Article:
Ini’s spot has been maintained for about 40 years prior to her “adoption” of it, and while the structure and most of the plantings and landscaping remain as-was, she has totally renovated the interior of the garden house to make it more amenable for family use. She and her daughter, Lee, have also changed the annual planting areas with raised beds for vegetable gardening. Lee has been mostly involved with the growing of veggies, a passion she’s had since she was a very young girl. 

Ini and Lee, with the help of Lee’s friend, Matthias (who has discovered a new outlet from his professorial vocation in weeding and learning the difference between intended plants and unintended plants) have created a truly lovely spot, and it’s obvious from not only the small touches and artistic additions, but also how lovingly it is used and appreciated, that it is an essential aspect of urban life to them now. They go over somewhat regularly to grill and share dinners, some of which was grown on site. Matthias has been learning, “hands-on” style, how to be the grill-meister for their gathered meals.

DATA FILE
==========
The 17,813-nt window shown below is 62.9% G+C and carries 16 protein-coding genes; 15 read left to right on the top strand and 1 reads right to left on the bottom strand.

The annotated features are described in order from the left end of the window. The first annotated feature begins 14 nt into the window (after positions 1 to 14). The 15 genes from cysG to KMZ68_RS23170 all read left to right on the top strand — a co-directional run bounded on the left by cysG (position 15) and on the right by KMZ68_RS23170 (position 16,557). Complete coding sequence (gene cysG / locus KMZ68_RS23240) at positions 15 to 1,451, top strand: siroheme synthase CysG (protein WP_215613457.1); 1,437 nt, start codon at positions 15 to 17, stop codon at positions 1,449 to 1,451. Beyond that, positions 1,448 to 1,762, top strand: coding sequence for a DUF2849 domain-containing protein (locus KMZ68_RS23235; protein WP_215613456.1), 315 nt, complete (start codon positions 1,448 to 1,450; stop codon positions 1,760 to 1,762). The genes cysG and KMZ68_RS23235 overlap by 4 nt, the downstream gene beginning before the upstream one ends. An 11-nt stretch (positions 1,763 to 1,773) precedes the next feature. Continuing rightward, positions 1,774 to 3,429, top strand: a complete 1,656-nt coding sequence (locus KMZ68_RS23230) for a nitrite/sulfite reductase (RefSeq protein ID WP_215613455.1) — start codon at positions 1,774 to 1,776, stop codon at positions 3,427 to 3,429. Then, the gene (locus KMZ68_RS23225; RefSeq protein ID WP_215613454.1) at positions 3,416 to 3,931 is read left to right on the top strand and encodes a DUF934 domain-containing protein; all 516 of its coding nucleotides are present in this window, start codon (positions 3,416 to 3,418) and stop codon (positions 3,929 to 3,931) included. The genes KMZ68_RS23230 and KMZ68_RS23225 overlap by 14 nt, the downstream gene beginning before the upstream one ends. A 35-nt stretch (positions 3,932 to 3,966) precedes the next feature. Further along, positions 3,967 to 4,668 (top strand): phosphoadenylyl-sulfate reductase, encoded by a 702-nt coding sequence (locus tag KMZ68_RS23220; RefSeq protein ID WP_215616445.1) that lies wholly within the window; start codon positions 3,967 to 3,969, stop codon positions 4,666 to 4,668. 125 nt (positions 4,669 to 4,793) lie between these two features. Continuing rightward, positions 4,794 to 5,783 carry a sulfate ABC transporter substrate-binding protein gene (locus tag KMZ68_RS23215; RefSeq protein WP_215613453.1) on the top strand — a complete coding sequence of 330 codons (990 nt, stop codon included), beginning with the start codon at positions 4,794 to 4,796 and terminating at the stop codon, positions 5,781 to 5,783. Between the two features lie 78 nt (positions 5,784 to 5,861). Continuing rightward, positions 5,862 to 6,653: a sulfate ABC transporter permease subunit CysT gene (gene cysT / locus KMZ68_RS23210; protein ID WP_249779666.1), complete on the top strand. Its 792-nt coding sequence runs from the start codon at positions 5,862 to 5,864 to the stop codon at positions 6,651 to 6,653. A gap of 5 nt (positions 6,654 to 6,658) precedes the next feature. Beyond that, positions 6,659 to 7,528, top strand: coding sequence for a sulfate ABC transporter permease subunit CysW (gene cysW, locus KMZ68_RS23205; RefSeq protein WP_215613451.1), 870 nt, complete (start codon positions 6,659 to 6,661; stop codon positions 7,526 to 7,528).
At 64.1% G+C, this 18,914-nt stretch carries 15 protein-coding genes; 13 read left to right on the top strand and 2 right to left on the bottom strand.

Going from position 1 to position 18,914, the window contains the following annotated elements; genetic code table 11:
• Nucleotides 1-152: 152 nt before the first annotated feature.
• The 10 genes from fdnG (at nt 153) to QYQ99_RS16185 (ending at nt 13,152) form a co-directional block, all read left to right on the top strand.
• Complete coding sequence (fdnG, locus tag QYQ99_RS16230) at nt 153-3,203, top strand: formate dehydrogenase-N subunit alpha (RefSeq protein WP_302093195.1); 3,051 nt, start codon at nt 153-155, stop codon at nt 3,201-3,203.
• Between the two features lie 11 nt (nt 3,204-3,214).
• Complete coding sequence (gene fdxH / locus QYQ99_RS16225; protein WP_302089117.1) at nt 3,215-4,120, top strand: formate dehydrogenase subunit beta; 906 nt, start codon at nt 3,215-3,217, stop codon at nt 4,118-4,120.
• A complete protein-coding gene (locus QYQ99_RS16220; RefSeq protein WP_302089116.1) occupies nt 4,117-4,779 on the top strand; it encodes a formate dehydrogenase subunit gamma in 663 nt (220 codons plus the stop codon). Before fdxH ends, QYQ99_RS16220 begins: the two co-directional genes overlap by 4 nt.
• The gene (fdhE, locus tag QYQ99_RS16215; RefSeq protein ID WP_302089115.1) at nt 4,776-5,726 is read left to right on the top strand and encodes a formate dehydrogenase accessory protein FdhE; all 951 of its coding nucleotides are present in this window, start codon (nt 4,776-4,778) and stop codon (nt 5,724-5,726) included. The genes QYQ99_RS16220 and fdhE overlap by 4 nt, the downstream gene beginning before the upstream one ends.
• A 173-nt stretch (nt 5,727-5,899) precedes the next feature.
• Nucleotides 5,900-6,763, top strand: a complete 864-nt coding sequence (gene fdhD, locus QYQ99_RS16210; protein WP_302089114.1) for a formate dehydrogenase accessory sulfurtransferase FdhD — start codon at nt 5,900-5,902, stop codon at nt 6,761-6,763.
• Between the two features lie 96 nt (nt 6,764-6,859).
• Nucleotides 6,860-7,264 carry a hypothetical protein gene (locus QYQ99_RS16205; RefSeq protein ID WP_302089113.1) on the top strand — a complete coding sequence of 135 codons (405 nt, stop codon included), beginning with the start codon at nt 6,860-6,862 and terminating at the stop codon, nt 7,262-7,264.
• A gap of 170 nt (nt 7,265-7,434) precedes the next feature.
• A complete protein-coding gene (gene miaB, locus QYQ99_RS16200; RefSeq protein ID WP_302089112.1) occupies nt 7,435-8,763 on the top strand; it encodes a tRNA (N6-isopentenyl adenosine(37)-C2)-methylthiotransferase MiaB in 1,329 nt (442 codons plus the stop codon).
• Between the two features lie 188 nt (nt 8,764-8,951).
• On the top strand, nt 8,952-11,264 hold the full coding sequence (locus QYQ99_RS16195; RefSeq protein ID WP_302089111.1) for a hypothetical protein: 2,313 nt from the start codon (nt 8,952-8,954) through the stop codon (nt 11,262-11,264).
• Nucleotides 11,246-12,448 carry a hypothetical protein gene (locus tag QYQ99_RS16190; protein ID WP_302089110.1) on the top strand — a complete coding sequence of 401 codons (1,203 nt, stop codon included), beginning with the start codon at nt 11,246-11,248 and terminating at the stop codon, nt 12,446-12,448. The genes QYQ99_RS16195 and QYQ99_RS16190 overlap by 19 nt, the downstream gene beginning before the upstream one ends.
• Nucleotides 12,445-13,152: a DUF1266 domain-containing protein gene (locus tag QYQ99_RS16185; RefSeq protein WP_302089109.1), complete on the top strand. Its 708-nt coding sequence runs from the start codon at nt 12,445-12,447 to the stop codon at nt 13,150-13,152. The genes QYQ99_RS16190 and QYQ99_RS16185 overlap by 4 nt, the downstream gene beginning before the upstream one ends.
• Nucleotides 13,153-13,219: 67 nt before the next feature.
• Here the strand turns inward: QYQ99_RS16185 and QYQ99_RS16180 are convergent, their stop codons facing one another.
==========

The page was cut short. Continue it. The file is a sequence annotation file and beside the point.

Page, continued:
I had not downloaded the photos of our visit to Ini’s Garden House from my camera when I uploaded the October 4 blog — indeed, Jack stayed at the apartment and slept some of his cold away. But I had forgotten that Page, Ini, and I walked over to the garden house and checked things out, Page and I seeing it for the first time.

Ini’s Number 8, from the front “yard.”
Standing at the front door, the main room, with a bed that pulls out to be able to sleep 2 on the right. The kitchen door is on the left.
In the kitchen, on the left is the cooking/cleaning space. A small fridge is under the counter in the foreground.
Kitchen right is the counter space and storage. The window opens to a narrow covered “patio” where the small grill sits.
To the left of this little table is the bathroom with toilet and small shower.